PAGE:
Several State Police supervisors regularly ordered rank-and-file troopers in a scandal-ridden unit to skip overtime shifts that they were paid for, a former trooper says in a newly unsealed court filing.
The filing, submitted by the attorneys for one of the dozens of troopers implicated in the scandal, for the first time alleges that troopers were directed by their bosses when they racked up thousands of dollars in overtime for work that they did not perform.
Commanding officers, in some cases, told troopers to “run silent, run deep” and “take a slow ride home,” according to the filing.
The widespread fraud scandal has resulted in convictions of seven troopers and drawn scrutiny over dozens more. Three higher-ranking officers have also been indicted. However, several other supervisors of the implicated troopers have avoided charges so far.
The information was made public Friday after the Globe asked a federal judge to remove redactions that had been made to a court filing in the criminal case of former trooper Daren DeJong.
Submitted in the spring by DeJong’s attorney, the filing disclosed how DeJong had spoken with investigators at the Massachusetts attorney general’s office, telling them about how he, fellow troopers, and shift commanders for years coordinated to skip shifts and cover it up.
That section of the filing was initially sealed entirely, and until Friday, portions remained shielded from public view, concealing descriptions of how commanding officers holding the rank of lieutenant not only participated in the scheme, but directed troopers to skip some or all of their overtime shifts.
“The information DeJong provided should now help enable the Commonwealth [to] more fully connect the dots and root out those who may have had a greater understanding of the scope of corruption than the lower-level troopers who benefitted from following their orders,” said one previously redacted line in the filing by DeJong’s lawyer, R. Bradford Bailey.
Bailey declined to comment.
Judge Mark Wolf previously said the redactions were of references to “at least four people” who have not been criminally charged. The filing did not name the individuals but merely said their rank.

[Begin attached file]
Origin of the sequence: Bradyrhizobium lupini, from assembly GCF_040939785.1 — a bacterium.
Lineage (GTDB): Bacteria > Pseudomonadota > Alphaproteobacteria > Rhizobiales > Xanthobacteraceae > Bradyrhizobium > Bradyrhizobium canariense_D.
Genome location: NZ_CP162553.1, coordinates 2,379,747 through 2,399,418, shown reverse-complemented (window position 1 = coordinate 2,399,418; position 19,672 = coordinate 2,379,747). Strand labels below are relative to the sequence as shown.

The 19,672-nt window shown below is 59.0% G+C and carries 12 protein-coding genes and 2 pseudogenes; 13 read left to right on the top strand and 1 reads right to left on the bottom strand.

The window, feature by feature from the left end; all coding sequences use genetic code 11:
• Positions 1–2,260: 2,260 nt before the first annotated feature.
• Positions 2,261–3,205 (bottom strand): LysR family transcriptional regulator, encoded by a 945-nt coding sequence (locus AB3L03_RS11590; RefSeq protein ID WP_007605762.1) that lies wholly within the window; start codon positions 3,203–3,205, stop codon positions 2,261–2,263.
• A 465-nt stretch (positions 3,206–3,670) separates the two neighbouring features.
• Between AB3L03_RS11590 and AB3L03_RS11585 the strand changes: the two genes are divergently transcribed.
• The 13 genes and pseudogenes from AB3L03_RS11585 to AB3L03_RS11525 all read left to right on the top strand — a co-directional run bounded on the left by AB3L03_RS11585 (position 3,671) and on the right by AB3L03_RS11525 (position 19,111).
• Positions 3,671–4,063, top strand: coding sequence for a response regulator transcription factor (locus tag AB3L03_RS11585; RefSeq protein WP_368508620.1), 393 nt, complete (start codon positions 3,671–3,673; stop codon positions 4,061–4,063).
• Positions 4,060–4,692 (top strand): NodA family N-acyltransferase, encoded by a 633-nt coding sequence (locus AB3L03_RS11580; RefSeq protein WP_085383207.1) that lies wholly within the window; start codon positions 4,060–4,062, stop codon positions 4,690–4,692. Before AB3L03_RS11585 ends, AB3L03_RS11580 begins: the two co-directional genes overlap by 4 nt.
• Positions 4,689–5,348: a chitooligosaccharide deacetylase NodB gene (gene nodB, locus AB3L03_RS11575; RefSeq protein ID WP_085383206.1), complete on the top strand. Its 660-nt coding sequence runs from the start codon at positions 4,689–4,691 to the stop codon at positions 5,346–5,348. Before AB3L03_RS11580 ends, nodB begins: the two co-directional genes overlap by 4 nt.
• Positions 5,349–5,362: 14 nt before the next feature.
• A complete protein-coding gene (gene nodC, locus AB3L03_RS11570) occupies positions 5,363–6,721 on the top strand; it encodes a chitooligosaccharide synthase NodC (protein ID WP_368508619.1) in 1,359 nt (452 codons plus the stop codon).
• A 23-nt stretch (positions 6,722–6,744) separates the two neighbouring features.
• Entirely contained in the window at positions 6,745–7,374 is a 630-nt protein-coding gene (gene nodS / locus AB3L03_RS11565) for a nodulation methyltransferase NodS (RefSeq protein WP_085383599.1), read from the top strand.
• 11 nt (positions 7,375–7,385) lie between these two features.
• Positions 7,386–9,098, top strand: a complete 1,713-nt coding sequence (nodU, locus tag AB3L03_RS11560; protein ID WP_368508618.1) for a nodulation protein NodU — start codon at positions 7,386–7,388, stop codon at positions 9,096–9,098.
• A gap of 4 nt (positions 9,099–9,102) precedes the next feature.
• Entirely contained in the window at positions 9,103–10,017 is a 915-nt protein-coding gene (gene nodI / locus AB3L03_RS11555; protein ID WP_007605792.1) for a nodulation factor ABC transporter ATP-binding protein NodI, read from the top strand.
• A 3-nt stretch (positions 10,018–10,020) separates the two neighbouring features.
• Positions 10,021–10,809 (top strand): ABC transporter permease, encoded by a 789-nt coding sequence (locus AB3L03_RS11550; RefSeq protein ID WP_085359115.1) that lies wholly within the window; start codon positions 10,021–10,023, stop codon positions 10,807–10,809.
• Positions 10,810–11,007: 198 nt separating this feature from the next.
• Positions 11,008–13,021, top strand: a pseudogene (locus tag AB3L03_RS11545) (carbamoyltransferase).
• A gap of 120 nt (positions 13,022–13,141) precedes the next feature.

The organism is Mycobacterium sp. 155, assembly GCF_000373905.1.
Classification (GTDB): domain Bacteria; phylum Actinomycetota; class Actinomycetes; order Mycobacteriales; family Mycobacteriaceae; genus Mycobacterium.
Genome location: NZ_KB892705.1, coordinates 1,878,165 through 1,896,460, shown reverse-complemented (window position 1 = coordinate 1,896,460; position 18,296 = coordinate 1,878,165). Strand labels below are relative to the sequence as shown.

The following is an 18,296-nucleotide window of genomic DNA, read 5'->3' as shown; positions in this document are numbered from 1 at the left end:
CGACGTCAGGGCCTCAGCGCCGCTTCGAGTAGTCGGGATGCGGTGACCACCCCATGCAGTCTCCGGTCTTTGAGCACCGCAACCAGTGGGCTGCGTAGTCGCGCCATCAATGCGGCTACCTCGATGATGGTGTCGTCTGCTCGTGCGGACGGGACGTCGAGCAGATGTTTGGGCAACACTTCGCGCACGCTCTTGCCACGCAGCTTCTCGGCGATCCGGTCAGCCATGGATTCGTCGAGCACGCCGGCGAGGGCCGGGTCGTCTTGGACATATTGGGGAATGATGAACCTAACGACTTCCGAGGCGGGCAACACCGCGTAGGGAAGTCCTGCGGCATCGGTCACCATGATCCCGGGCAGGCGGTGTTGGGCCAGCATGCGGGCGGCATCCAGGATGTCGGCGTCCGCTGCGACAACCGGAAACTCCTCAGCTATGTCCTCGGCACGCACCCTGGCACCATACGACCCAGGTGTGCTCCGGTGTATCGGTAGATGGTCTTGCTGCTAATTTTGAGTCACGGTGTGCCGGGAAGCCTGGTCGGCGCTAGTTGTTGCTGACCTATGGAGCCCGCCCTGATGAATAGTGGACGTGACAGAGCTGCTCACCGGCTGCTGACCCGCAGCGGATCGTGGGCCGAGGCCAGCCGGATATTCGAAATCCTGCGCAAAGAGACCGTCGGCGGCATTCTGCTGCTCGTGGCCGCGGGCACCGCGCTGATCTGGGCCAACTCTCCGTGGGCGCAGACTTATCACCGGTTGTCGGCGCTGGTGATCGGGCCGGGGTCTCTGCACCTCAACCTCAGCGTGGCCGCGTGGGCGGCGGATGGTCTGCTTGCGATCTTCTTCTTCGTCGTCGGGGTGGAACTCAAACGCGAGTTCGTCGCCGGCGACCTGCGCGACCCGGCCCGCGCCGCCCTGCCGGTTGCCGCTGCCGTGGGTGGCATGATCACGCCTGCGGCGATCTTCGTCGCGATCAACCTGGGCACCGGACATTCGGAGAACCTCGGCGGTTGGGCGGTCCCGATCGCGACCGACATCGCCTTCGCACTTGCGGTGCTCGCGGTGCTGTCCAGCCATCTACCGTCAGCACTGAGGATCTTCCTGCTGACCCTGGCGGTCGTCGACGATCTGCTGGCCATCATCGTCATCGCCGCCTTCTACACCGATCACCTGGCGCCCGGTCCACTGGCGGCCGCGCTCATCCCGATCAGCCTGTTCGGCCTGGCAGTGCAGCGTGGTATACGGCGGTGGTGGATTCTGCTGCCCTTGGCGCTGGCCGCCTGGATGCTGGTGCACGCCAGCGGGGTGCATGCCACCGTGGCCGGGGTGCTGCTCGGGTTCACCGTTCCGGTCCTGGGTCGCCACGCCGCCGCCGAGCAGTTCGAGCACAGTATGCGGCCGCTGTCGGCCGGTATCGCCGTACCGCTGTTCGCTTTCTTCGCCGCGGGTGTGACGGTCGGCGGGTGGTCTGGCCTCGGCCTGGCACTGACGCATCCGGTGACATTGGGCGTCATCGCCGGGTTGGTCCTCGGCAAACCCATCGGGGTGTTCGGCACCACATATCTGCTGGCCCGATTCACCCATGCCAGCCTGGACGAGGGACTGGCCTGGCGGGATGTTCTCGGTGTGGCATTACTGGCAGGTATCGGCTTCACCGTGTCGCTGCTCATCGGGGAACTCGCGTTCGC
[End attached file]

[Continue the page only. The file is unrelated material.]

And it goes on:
State Police spokesman David Procopio declined to comment. “The department does not comment on ongoing legal proceedings,” he said in an e-mail.
In explaining his decision to lift the redactions, Wolf said he “expects that it will be necessary” to discuss the previously redacted material the next time DeJong’s case returns to court. No date has been set.
At a hearing in May, Wolf, fueled by the details of that filing, said the overtime scandal appeared to amount to “a conspiracy” and he grilled federal prosecutors about why they hadn’t pursued the type of charges often used against mobsters who engage in elaborate criminal schemes.
Including DeJong, 46 current and former sworn members of the State Police have been accused by the department of collecting overtime for hours they didn’t work, prompting the agency to disband an entire troop.
Seven troopers have pleaded guilty to federal criminal charges, and three lieutenants continue to fight charges they face at the state level. One of the three lieutenants has pleaded guilty to federal charges.
Federal and state investigations have revealed troopers were writing bogus traffic citations to meet unconstitutional ticket quotas, falsified other paperwork, and destroyed documents. Meanwhile, department officials have destroyed and lost track of records that could have exposed further wrongdoing.
Another former trooper, Heath P. McAuliffe, who was charged and sentenced to a year of supervised release, wrote in a court filing in May that he “felt it was unfair” that almost every member of his troop used the same scheme with the knowledge of their superior officers, but “only a handful of us were singled out for federal prosecution.”
State and federal prosecutors declined to comment, citing how they are continuing their separate investigations.
Over the summer, a Suffolk County grand jury began receiving materials and testimony about an investigation into overtime fraud by another member of the department, according to a recent court filing. That case has not yet resulted in any charges.
And in late June federal authorities awarded a $17,500 contract to an outside vendor to scan and make electronic copies of about 25,000 State Police traffic tickets, which have served as key pieces of evidence in the overtime fraud investigations.
State Police have faced an unrelenting series of scandals over the past two years, prompting promises from Governor Charlie Baker and others to reform the agency. Last week, the head of the agency, Colonel Kerry Gilpin, announced plans to step down this month.